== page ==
I am sure you have heard those late night informercials where a super excited person is rabbiting on about some gizmo that we will never use but must have and wait! Theeerrrreeesss mmmoooorrreeee!!!


These types of "deals" try and get you to part with your hard earned cash by promising everything including the kitchen sink. For those who don't know the term everything including the kitchen sink it means that the product simply does not have anything lacking and can do what every your imagination can think up.


Naturally in real life it doesn't work that way and we would never buy anything that promises that. We wouldn't right? Would we? Well when it comes to computers that is exactly what we do.


In the process of companies trying to sell the same product year after year after year they attempt to keep the product new and fresh by introducing new features (but wait! theeerreesss mmmoorrreee!). By doing so they try and play on the impulse buy and natural human desire to want the latest and greatest.


Seriously though. How many of you have bought something from those late night infomercials and been disappointed when it arrives? How many of those special features and functions do you really use? Likewise, with your expensive operating systems, office, graphics and media programs how many of the programs features are actually utilised?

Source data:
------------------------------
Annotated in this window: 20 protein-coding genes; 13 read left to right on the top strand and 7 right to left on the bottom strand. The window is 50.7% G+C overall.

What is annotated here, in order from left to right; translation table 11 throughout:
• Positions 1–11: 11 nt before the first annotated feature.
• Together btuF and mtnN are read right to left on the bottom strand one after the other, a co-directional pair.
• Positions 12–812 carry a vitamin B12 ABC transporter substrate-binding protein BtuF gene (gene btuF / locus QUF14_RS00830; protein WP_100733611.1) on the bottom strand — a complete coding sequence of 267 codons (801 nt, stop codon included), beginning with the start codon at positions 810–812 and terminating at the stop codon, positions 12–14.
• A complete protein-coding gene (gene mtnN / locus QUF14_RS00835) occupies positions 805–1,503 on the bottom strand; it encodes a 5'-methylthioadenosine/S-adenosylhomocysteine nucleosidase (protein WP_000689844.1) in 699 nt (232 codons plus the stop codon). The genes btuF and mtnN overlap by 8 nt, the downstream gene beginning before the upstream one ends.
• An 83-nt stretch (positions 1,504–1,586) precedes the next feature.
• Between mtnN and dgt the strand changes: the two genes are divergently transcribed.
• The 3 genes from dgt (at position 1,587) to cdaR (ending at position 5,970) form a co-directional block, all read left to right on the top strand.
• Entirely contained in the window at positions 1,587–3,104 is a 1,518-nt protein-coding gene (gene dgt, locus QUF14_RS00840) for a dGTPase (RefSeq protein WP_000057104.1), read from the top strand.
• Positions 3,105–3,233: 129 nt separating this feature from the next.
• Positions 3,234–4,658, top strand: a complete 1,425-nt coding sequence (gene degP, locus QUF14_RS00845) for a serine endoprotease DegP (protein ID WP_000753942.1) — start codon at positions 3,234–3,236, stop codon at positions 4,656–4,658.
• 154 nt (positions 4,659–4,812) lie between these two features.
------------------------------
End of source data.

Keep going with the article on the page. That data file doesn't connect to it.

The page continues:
Most of the latest programs have so many features that are never used at all and if so they are used only once in a blue moon. All this does is make the programs more complex, harder to find the functions you really use and uses up more computing resources.


Even Linux is not safe from this trend. Where once it used to be a single program to do a single job it is now morphing into a program with everything but the kitchen sink.


I think we need to go back to the roots. Get rid of all the dross and start selling programs in new versions advertised as having less bugs, faster running and removal of unused functions. Perhaps break up the programs into separate ones. Just to reduce the footprint of the programs and let our computers breath and leave us with more room to save our data.


What do you think? Are programs becoming too complex? Do you really need something including the kitchen sink? Tell us in the comments below.